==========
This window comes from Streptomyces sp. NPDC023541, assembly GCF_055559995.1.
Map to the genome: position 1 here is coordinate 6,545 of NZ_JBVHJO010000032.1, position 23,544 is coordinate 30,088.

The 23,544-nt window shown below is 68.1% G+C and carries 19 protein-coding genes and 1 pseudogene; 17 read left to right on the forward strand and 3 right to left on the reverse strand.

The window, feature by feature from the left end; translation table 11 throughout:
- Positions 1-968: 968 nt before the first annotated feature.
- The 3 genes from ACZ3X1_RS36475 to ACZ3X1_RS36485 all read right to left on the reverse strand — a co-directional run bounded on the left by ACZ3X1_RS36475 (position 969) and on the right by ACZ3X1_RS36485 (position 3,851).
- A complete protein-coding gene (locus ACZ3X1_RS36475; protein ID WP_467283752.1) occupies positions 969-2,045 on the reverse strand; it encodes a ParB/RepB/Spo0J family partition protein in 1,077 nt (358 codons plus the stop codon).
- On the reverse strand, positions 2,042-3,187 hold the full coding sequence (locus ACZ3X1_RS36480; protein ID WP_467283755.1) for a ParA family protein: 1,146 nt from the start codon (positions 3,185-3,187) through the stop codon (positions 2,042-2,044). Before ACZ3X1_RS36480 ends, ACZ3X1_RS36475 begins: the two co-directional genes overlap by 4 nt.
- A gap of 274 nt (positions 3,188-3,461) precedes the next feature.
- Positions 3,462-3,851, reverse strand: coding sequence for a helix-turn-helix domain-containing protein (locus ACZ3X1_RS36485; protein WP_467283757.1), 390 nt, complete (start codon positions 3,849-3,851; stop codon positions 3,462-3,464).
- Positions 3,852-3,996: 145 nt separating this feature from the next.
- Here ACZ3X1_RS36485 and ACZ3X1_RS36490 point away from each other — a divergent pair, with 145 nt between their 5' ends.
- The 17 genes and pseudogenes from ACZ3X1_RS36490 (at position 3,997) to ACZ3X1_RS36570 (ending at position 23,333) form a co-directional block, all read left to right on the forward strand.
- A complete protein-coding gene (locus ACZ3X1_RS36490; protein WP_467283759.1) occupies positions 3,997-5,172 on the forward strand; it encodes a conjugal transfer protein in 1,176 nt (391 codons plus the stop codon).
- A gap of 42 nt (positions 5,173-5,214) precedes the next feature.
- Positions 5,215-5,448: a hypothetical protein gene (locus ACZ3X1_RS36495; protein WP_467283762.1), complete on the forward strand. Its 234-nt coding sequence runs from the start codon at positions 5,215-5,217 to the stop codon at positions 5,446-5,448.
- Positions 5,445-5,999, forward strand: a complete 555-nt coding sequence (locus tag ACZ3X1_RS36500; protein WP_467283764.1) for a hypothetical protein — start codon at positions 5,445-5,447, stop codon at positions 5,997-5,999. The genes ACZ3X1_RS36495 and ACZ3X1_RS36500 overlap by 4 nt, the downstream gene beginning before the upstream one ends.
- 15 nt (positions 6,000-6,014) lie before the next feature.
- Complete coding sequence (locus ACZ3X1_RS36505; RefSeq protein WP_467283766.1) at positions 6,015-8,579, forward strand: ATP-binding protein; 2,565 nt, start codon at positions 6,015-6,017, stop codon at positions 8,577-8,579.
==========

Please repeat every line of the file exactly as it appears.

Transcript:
This window comes from Streptomyces sp. NPDC023541, assembly GCF_055559995.1.
Map to the genome: position 1 here is coordinate 6,545 of NZ_JBVHJO010000032.1, position 23,544 is coordinate 30,088.

The 23,544-nt window shown below is 68.1% G+C and carries 19 protein-coding genes and 1 pseudogene; 17 read left to right on the forward strand and 3 right to left on the reverse strand.

The window, feature by feature from the left end; translation table 11 throughout:
- Positions 1-968: 968 nt before the first annotated feature.
- The 3 genes from ACZ3X1_RS36475 to ACZ3X1_RS36485 all read right to left on the reverse strand — a co-directional run bounded on the left by ACZ3X1_RS36475 (position 969) and on the right by ACZ3X1_RS36485 (position 3,851).
- A complete protein-coding gene (locus ACZ3X1_RS36475; protein ID WP_467283752.1) occupies positions 969-2,045 on the reverse strand; it encodes a ParB/RepB/Spo0J family partition protein in 1,077 nt (358 codons plus the stop codon).
- On the reverse strand, positions 2,042-3,187 hold the full coding sequence (locus ACZ3X1_RS36480; protein ID WP_467283755.1) for a ParA family protein: 1,146 nt from the start codon (positions 3,185-3,187) through the stop codon (positions 2,042-2,044). Before ACZ3X1_RS36480 ends, ACZ3X1_RS36475 begins: the two co-directional genes overlap by 4 nt.
- A gap of 274 nt (positions 3,188-3,461) precedes the next feature.
- Positions 3,462-3,851, reverse strand: coding sequence for a helix-turn-helix domain-containing protein (locus ACZ3X1_RS36485; protein WP_467283757.1), 390 nt, complete (start codon positions 3,849-3,851; stop codon positions 3,462-3,464).
- Positions 3,852-3,996: 145 nt separating this feature from the next.
- Here ACZ3X1_RS36485 and ACZ3X1_RS36490 point away from each other — a divergent pair, with 145 nt between their 5' ends.
- The 17 genes and pseudogenes from ACZ3X1_RS36490 (at position 3,997) to ACZ3X1_RS36570 (ending at position 23,333) form a co-directional block, all read left to right on the forward strand.
- A complete protein-coding gene (locus ACZ3X1_RS36490; protein WP_467283759.1) occupies positions 3,997-5,172 on the forward strand; it encodes a conjugal transfer protein in 1,176 nt (391 codons plus the stop codon).
- A gap of 42 nt (positions 5,173-5,214) precedes the next feature.
- Positions 5,215-5,448: a hypothetical protein gene (locus ACZ3X1_RS36495; protein WP_467283762.1), complete on the forward strand. Its 234-nt coding sequence runs from the start codon at positions 5,215-5,217 to the stop codon at positions 5,446-5,448.
- Positions 5,445-5,999, forward strand: a complete 555-nt coding sequence (locus tag ACZ3X1_RS36500; protein WP_467283764.1) for a hypothetical protein — start codon at positions 5,445-5,447, stop codon at positions 5,997-5,999. The genes ACZ3X1_RS36495 and ACZ3X1_RS36500 overlap by 4 nt, the downstream gene beginning before the upstream one ends.
- 15 nt (positions 6,000-6,014) lie before the next feature.
- Complete coding sequence (locus ACZ3X1_RS36505; RefSeq protein WP_467283766.1) at positions 6,015-8,579, forward strand: ATP-binding protein; 2,565 nt, start codon at positions 6,015-6,017, stop codon at positions 8,577-8,579.